The Lucky Few

The following post was written by Captain Dave Werner, CHINFO Communication Integration & Strategy.

Whelp: This is it. After 20,000 tweets, it’s time @NavyNews hangs up the keyboard.   What started as an experiment is closing as a prequel to the Navy’s story as it is seen, said and shared online through the eyes of its Sailors around the world.

Don’t worry, we’ve got @USNavy up and running on Twitter alongside the rest of our established social media properties, so you can be assured we’ll continue to tweet and post and tease the Navy story whenever and wherever you aim to get it. More importantly, we’ve planted the seeds here at the Navy’s Office of Information that – with inspiration and perspiration – will only bloom brighter as the dynamic communication environment morphs.

And while the only constant in media these days is change, there is one thing that won’t: Your Navy will continue to push the envelope in leading this nation in securing its interests anywhere and everywhere.  I look back at the last 32 months, we’ve tracked down pirates, conducted clandestine submarine missions, shot down wayward satellites, supported our forces on the ground in Afghanistan & Iraq, killed public enemy #1, led the opening salvo in Libya, and tens of thousands of Sailors have been deployed around the globe for months at a time defending our great nation.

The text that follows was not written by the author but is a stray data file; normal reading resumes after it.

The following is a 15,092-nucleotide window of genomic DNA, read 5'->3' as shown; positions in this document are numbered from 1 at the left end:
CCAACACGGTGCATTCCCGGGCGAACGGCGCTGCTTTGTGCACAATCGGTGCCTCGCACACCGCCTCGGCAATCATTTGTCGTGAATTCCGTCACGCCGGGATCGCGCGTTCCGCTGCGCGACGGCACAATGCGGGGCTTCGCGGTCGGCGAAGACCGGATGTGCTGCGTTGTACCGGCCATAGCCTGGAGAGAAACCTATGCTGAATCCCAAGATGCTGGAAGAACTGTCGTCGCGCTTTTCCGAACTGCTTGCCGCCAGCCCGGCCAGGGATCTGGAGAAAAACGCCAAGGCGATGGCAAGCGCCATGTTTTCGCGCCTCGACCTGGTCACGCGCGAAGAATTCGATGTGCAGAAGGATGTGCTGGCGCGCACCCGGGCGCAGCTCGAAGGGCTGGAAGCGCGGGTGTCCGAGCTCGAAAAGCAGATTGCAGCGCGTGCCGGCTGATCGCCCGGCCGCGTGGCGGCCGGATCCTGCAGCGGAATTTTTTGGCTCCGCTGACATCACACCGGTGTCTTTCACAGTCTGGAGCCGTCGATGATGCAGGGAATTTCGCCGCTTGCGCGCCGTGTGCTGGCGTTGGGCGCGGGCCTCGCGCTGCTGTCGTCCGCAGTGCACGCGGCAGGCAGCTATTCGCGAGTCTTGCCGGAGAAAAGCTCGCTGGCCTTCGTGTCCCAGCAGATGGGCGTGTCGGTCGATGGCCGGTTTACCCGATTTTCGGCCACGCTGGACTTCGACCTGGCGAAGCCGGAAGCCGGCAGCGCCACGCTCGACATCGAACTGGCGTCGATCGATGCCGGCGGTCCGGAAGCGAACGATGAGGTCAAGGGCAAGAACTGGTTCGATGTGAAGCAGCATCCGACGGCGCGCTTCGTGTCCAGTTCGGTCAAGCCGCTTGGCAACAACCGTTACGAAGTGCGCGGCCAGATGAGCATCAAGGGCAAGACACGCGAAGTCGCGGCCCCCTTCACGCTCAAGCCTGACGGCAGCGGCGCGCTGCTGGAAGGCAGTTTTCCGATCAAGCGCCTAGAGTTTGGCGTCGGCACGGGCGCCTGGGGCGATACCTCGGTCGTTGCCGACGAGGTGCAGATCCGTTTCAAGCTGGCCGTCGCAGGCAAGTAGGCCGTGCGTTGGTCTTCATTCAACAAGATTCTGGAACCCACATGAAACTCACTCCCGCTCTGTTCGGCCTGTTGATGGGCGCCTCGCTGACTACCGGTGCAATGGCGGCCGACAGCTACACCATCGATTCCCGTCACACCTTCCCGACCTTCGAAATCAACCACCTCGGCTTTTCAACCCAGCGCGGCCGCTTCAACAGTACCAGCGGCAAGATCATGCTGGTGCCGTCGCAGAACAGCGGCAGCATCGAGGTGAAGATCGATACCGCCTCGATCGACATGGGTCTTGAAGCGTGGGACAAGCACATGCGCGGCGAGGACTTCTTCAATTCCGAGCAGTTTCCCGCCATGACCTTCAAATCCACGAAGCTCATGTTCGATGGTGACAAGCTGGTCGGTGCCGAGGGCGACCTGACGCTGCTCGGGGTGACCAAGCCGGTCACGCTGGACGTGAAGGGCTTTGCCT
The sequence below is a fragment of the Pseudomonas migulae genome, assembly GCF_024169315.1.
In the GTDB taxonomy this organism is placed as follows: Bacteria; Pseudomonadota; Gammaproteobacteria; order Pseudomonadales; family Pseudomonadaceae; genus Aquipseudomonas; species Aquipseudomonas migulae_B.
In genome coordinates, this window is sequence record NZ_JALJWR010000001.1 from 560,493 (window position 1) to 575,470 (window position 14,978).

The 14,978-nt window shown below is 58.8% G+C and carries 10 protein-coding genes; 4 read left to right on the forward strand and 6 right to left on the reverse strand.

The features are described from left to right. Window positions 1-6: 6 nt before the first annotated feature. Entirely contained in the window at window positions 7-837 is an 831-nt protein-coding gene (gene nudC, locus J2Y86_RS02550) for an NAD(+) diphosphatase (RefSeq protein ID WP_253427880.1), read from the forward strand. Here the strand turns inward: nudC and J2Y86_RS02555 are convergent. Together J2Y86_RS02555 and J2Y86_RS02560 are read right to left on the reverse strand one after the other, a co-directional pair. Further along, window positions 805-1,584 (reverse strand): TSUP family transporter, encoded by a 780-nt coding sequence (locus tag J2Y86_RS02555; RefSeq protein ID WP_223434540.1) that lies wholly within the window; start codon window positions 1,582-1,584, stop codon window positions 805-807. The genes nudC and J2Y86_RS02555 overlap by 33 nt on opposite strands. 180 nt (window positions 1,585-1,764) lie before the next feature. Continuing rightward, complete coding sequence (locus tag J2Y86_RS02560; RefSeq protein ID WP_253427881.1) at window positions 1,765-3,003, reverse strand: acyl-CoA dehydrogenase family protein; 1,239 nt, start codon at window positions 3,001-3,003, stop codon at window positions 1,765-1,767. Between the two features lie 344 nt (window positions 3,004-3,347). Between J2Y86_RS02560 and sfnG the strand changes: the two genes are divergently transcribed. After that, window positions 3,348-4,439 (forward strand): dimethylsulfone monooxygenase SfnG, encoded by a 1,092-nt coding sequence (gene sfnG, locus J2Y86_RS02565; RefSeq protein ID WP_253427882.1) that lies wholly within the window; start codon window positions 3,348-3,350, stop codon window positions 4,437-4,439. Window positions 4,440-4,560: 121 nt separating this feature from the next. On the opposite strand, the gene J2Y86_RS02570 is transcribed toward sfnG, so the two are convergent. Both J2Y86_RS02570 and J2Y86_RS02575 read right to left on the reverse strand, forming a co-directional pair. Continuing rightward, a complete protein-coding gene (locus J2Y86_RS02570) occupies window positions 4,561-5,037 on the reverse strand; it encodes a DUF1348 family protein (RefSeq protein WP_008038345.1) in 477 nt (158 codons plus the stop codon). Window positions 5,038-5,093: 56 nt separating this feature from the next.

Also over that period we’ve even launched a new slogan: America’s Navy: A Global Force for Good.   I’ve done my best to reinforce via Twitter that being a Global Force for Good means everything from rushing in to support earthquake  and tsunami  victims to taking out bad guys before they harm anyone else.

It’s my hope that those on the receiving end of our tweets have lived vicariously through the accomplishments, toil and experiences of our Sailors.   It’s been my privilege to bring our story to you, and I can only hope I made you chuckle or think – or in a few rare instances both.  Those of you who’ve sailed with us know I’ve taken a little literary license in sharing it.

Some might argue that more important than making history is writing – err, tweeting – it. I’d beg to differ.

For 236 years, America’s Navy has been abroad serving with more daring, creativity and courage than mere words or images can convey.  We are the lucky few who don this uniform and sail to distant places during uncertainty with often only our own ingenuity and each other.  Our greatest accomplishments were not achieved tied to a pier or at anchor: Sailors go to foreign places and expect the unexpected; They understand the boundaries and push them to realize what might be; They serve boldly because the benefits to those they serve outweigh the risks they assume for themselves.

Sailors – strive for greatness, have fun, and know that one day you’ll look back at your naval service and say “I remember when…”  I know I will.  Thanks for what you do, and best wishes on your eventful journey.